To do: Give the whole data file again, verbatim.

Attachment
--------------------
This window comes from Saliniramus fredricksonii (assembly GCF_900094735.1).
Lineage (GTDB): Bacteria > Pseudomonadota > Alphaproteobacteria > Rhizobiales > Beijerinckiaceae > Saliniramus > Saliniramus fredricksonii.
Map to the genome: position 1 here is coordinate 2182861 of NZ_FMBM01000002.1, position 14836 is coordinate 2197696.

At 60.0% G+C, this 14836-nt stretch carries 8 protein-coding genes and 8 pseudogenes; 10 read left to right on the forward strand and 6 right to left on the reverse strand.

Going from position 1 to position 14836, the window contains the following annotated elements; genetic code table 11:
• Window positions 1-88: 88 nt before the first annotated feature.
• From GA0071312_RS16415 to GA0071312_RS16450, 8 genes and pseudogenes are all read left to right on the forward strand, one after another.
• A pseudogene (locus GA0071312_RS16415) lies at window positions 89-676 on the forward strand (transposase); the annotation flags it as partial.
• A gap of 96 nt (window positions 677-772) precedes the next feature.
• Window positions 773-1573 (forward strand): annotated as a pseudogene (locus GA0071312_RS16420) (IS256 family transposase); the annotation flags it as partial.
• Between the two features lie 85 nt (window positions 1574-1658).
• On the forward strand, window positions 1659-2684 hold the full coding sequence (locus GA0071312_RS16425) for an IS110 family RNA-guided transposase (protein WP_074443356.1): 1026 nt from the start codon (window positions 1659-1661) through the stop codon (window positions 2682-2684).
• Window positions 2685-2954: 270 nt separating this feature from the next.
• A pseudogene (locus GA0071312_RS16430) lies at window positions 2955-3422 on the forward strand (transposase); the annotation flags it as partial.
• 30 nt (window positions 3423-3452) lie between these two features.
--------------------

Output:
This window comes from Saliniramus fredricksonii (assembly GCF_900094735.1).
Lineage (GTDB): Bacteria > Pseudomonadota > Alphaproteobacteria > Rhizobiales > Beijerinckiaceae > Saliniramus > Saliniramus fredricksonii.
Map to the genome: position 1 here is coordinate 2182861 of NZ_FMBM01000002.1, position 14836 is coordinate 2197696.

At 60.0% G+C, this 14836-nt stretch carries 8 protein-coding genes and 8 pseudogenes; 10 read left to right on the forward strand and 6 right to left on the reverse strand.

Going from position 1 to position 14836, the window contains the following annotated elements; genetic code table 11:
• Window positions 1-88: 88 nt before the first annotated feature.
• From GA0071312_RS16415 to GA0071312_RS16450, 8 genes and pseudogenes are all read left to right on the forward strand, one after another.
• A pseudogene (locus GA0071312_RS16415) lies at window positions 89-676 on the forward strand (transposase); the annotation flags it as partial.
• A gap of 96 nt (window positions 677-772) precedes the next feature.
• Window positions 773-1573 (forward strand): annotated as a pseudogene (locus GA0071312_RS16420) (IS256 family transposase); the annotation flags it as partial.
• Between the two features lie 85 nt (window positions 1574-1658).
• On the forward strand, window positions 1659-2684 hold the full coding sequence (locus GA0071312_RS16425) for an IS110 family RNA-guided transposase (protein WP_074443356.1): 1026 nt from the start codon (window positions 1659-1661) through the stop codon (window positions 2682-2684).
• Window positions 2685-2954: 270 nt separating this feature from the next.
• A pseudogene (locus GA0071312_RS16430) lies at window positions 2955-3422 on the forward strand (transposase); the annotation flags it as partial.
• 30 nt (window positions 3423-3452) lie between these two features.